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How Trump bent the National Park Service to do his bidding
By Mark Kaufman

For the first 100 years of the National Park Service’s existence, there has almost continually been an official director who leads the prestigious conservation agency. Now, that’s changed.

The Trump administration has never had anyone in the official position of director — which comes with authority, direction, and influence over the Park Service. It’s now almost certain there won’t be a Senate-confirmed director for the entirety of the administration’s first term.

Instead, Interior Secretary David Bernhardt, a former oil industry lobbyist who helped weaken foundational environmental laws in the U.S., has maneuvered to have temporary or quasi-acting directors fill the post, even though federal law requires the president to nominate a director, who is then confirmed by the Senate. Last Friday, accomplished Park Service veteran David Vela, who was given the de facto title “director” though that wasn’t his official job, announced his retirement. Secretary Bernhardt replaced Vela with Margaret Everson, who has served as Bernhardt’s legal counsel for several conservation agencies, including the Park Service. But like her three predecessors, Everson is not the true director of the Park Service. She hasn’t been publicly scrutinized and confirmed by elected senators.

What does this all mean? Former Park Service leaders and legal experts agree that without a bonafide director, the Trump administration, specifically under Secretary Bernhardt, controls the National Park Service. The president’s office can manipulate or bend it to its whims.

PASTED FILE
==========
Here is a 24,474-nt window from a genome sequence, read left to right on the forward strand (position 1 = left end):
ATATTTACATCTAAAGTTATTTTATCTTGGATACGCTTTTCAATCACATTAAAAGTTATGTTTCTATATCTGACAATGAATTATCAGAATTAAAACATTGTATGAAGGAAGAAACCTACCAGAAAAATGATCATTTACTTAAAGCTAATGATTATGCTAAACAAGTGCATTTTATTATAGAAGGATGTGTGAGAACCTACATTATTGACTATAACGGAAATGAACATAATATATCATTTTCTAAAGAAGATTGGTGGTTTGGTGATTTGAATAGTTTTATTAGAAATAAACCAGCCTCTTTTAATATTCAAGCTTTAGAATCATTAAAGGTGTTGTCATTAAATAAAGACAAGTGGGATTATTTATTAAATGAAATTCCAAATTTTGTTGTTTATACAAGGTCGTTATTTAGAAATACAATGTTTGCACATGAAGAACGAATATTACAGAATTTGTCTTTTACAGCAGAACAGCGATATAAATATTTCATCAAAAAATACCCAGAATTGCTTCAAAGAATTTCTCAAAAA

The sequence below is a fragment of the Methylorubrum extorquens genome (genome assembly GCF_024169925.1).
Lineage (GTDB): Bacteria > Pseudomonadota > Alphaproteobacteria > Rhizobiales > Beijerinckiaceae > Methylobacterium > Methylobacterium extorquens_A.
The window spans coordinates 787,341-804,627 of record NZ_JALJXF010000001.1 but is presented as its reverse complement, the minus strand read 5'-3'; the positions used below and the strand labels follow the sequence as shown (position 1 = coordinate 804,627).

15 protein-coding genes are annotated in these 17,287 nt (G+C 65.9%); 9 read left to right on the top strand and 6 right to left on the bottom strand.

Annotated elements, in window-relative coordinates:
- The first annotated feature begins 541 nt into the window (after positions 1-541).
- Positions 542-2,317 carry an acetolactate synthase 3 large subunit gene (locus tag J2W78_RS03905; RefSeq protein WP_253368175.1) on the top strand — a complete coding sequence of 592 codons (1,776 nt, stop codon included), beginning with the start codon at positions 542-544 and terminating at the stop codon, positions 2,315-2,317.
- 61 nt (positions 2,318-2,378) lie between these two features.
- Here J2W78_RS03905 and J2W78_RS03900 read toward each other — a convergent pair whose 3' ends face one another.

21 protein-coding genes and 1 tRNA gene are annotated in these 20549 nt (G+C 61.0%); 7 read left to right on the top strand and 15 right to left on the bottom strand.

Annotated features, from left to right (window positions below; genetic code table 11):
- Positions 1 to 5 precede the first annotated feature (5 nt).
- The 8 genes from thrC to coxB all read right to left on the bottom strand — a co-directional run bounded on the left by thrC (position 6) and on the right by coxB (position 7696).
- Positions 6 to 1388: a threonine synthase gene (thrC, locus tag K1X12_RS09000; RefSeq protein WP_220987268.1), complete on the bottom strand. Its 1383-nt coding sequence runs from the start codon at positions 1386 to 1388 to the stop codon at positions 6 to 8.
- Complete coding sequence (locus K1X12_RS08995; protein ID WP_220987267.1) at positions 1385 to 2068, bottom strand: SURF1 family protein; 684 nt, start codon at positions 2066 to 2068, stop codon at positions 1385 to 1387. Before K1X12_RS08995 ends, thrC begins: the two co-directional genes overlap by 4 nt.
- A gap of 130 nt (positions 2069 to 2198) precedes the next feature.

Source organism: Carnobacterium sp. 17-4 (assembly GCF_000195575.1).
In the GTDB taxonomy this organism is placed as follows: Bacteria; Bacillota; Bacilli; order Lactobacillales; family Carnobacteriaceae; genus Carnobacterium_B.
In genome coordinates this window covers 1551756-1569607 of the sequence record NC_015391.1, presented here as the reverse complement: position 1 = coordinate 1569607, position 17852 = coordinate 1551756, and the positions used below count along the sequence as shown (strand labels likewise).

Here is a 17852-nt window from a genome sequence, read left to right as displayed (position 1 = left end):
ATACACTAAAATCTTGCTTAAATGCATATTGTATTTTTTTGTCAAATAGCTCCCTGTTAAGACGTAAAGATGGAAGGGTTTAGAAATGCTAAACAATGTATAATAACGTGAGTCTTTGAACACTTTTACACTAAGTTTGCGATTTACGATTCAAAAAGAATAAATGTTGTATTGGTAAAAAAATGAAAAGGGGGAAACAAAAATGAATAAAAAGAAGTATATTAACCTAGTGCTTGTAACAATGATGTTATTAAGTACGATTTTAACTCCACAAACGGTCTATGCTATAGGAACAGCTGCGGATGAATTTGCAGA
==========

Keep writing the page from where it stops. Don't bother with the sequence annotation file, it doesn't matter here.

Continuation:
The evidence is shockingly conspicuous. President Donald Trump said Monday that the hallowed ground of Gettysburg National Military Park is a serious contender for the president’s nomination speech at the modified Republican National Convention. On Independence Day weekend, President Trump essentially took over Mount Rushmore National Memorial for a bombastic air and fireworks show wherein he warned Americans of a “left-wing cultural revolution.” In June, federal police forcibly removed peaceful protestors with tear gas and rubber bullets from the area in and around Lafayette Park, a national historic landmark and public place, for the president’s photo-op with a bible. And in 2019, the Park Service used $2.5 million in fees paid by national park visitors to fund President Trump’s “Salute to America” celebration in the National Mall.

It’s critical to note that national parks do not exist as stages for politicians — they exist to conserve and remember the nation’s most significant places. It’s a mission. Yet, there’s no permanent director to keep the Trump administration’s political ambitions at bay. It appears that’s precisely the plan.

“It’s pure politics,” said Phil Francis, who worked as a ranger, administrator, and superintendent for the Park Service for over 40 years. Francis retired in 2013.

“Under the current leadership of politically appointed acting directors, there is no accountability, the mission is not defended, and the parks are used as mere stages for political theater or commodities for the profits of the private sector,” said Jon Jarvis, the former (and still the last) official director of the National Park Service. Jarvis retired his post in Jan. 2017.

A Park Service director could stand in Bernhardt’s way. Or, at least, a director could give the interior secretary trouble over a theatrical Republican nominating event at the Civil War battlefield where Abraham Lincoln gave his famous 272-word address amid the deadliest war in U.S. history. But the Trump administration can push aside an enfeebled Park Service.

“They don’t want a strong Park Service, they want a weak Park Service,” said Peter Jenkins, a senior counsel at Public Employees for Environmental Responsibility (PEER), an organization that probes improper or illegal government actions.